Vincent Chin was born in Guang Dong in 1995. He was a 27 year old Chinese American who was raised in Metro Detroit. He studied Computer Operations in college because of its stability and good pay. He also worked at a restaurant during the weekends because he wanted to save money for the future and have a better life.
Unfortunately, Vincent Chin became a victim of a hate crime when he was ready to marry his fiancee Vikki Wong and move to a new home. On June 19, 1982, Vincent Chin and his friends had his bachelor party at the Fancy Pants strip club. There was tension between Vincent Chin and Ronald Ebens, who was an autoworker. Ronald was frustrated and declared that they are out of work because of all the Japanese Americans. The auto manufacturing jobs were being lost to Japan and he misunderstood the fact that Vincent was a Chinese and not Japanese. He and his stepson, Michael Nitz chased and searched for Chin when he left the club. They found him in a McDonald’s restaurant and beat him with a baseball bat. Vincent tried to escape but he was blocked by Ronald. Chin slipped into a coma later on and he was brain dead five days before his wedding. “This is not fair” Chin said to his friend before he lost consciousness.
The case of Vincent Chin brings up the tension of the Chinese community and the injustice in the society because of the violation of people’s civil rights. In court, Ronald Ebens and Michael Nitz were convicted for manslaughter and they served no jail time. They were only given three years of probation and were fined $3,000 because they had no criminal records and were employees at that time; they were "not a threat to the society." The judge also defended that his job was “to fit the punishment to the criminal, not just the crime.” Vincent’s family, especially, his mother was angry at the racism toward Asians and the punishments of the killer “can’t pay back” the lost of her son.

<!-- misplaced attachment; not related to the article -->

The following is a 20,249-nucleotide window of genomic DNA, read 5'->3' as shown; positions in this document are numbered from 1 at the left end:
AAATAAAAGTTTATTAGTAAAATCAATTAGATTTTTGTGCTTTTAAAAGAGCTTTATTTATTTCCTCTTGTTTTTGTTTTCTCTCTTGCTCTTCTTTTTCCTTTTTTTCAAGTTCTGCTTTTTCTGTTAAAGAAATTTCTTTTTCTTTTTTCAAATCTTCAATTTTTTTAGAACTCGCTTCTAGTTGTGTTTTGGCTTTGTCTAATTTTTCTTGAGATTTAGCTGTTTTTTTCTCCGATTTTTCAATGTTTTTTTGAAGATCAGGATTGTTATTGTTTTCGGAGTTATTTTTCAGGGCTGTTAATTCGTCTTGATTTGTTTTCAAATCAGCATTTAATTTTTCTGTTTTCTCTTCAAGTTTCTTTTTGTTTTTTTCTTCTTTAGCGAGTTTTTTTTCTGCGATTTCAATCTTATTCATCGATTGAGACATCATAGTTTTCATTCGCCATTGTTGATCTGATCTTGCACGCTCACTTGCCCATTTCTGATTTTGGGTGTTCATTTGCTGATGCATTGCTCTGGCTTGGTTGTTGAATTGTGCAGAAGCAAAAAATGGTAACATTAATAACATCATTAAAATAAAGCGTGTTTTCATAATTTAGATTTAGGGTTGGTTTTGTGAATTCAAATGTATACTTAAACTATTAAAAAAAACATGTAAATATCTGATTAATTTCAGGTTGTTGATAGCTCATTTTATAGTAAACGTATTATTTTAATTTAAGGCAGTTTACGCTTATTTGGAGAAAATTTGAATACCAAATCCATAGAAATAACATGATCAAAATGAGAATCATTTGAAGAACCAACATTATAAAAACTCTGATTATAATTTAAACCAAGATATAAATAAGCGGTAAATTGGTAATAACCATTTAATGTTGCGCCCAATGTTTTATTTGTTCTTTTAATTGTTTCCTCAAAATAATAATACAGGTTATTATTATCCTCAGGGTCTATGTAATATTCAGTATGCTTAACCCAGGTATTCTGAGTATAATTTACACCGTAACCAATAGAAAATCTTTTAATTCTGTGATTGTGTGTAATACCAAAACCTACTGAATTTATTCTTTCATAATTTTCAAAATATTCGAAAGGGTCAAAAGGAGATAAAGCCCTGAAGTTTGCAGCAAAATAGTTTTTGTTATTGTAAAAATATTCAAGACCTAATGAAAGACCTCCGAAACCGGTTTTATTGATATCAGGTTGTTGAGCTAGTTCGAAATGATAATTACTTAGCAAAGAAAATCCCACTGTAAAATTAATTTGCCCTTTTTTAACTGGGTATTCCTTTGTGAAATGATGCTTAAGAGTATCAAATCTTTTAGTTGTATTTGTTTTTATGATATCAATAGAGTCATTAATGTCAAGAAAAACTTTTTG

Liza Cheuk May Chan, a lawyer for Vincent Chin, and Helen Zia, a journalist, led the fight for a federal charge. They persuaded the justice department that Ronald’s and Michael’s actions were a hate crime and they accused them of violating Chin’s civil rights. In addition, many Chinese protested and brought up the tension of Chinese civil rights through the spot light of the media.
The death of Vincent Chin woke up the Asian community because it represents the impact of the Asian Americans in the United States. Chinese were not treated equally compared to other races. We can never restore a life; people started to realize the importance of standing up and fighting against injustice and for civil rights. Anyone can be a target because similar things may happen to us. We should all remember Vincent Chin, not only because it expresses hurt but because it brought us together, and we don’t want a similar tragedy to happen again. As what Frank Wu has said in an interview: Vincent Chin’s story is worth remembering because it touched a community and instructs us in a diverse democracy. It inspires others to stand out and speak out.
To view the Frank Wu's interview, click here.